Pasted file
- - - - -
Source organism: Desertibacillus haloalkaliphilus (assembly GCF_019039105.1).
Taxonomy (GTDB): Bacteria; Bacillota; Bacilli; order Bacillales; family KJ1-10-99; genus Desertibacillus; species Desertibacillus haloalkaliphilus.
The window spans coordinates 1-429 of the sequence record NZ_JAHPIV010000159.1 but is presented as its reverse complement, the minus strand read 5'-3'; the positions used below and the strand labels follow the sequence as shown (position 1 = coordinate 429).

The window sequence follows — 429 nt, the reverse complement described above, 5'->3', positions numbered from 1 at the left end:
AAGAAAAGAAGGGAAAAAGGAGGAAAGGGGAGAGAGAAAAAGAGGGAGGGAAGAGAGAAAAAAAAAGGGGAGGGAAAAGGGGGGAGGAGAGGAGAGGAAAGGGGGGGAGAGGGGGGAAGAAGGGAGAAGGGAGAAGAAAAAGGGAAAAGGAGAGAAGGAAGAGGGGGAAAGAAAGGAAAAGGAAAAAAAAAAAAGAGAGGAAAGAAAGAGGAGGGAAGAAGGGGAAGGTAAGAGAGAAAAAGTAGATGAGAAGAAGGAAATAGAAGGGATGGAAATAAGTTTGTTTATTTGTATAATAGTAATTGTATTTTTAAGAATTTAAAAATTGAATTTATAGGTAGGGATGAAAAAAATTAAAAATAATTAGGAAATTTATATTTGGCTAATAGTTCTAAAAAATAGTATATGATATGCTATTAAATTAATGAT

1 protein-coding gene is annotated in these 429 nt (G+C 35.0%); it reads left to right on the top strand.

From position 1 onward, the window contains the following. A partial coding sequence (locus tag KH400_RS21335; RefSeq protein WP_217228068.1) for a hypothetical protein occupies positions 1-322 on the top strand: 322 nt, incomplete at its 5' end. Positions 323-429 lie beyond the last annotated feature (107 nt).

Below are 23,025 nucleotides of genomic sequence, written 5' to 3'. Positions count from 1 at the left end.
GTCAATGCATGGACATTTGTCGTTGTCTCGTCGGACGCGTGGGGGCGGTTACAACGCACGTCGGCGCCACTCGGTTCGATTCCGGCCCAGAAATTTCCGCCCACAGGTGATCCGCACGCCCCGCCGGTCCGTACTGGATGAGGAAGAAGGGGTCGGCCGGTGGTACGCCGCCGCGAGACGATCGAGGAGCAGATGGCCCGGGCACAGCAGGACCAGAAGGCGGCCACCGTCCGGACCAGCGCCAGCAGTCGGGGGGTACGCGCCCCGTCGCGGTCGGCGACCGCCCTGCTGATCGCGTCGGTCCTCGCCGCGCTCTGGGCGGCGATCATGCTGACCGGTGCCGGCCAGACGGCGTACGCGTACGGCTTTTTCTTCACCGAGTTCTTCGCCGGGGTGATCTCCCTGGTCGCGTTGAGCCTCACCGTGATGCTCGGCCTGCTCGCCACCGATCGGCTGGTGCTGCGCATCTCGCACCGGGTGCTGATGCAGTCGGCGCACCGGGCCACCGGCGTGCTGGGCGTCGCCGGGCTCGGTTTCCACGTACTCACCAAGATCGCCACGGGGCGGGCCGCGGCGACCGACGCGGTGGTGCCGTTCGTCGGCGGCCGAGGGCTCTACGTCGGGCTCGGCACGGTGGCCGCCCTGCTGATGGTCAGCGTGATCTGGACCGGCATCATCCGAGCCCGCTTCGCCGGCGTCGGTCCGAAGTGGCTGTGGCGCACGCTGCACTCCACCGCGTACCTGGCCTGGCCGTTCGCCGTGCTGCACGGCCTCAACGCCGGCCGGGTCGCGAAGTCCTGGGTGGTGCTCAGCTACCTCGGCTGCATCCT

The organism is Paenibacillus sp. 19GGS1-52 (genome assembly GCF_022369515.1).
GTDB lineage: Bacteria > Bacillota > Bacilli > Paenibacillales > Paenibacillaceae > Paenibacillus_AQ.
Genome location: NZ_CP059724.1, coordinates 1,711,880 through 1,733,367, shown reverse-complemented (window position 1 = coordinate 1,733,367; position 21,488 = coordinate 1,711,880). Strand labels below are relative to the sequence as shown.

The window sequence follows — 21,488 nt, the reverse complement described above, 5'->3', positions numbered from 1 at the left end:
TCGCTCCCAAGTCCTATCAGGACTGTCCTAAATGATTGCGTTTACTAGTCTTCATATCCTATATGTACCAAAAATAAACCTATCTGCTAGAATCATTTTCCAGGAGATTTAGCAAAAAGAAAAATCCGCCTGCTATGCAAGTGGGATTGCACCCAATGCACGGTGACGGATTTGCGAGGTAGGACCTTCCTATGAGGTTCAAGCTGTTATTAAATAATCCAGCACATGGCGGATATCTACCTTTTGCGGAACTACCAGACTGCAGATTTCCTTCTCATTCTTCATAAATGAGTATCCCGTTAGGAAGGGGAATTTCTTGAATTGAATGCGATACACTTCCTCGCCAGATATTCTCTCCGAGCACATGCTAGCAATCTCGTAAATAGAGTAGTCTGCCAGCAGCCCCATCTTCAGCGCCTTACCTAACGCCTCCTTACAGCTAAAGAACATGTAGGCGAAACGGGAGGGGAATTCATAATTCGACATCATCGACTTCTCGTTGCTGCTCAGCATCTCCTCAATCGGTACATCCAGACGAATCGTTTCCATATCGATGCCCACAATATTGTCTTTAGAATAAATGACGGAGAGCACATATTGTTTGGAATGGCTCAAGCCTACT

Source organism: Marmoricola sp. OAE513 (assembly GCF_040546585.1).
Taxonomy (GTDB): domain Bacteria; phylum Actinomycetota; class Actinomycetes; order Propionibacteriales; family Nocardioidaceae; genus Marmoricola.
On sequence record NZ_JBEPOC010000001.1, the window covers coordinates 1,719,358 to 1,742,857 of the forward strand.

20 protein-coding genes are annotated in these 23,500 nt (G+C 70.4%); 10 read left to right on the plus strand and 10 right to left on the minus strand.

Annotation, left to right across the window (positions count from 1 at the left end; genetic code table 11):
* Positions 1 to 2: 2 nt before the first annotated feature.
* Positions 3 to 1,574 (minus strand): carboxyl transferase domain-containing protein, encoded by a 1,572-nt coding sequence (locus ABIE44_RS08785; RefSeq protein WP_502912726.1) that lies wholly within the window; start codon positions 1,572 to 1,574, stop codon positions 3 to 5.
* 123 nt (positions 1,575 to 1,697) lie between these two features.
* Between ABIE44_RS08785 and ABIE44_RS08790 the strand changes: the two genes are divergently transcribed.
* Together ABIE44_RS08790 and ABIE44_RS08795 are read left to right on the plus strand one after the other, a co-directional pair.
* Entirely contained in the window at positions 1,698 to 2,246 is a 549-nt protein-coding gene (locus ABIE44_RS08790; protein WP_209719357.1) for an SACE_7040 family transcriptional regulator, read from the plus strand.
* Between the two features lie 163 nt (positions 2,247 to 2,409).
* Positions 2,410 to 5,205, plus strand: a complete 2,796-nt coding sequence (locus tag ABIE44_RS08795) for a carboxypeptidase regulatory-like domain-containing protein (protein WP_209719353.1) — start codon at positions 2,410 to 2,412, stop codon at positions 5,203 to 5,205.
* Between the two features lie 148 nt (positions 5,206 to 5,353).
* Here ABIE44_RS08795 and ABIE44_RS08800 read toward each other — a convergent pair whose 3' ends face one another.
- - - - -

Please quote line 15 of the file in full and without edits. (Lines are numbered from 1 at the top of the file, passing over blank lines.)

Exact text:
Source organism: Marmoricola sp. OAE513 (assembly GCF_040546585.1).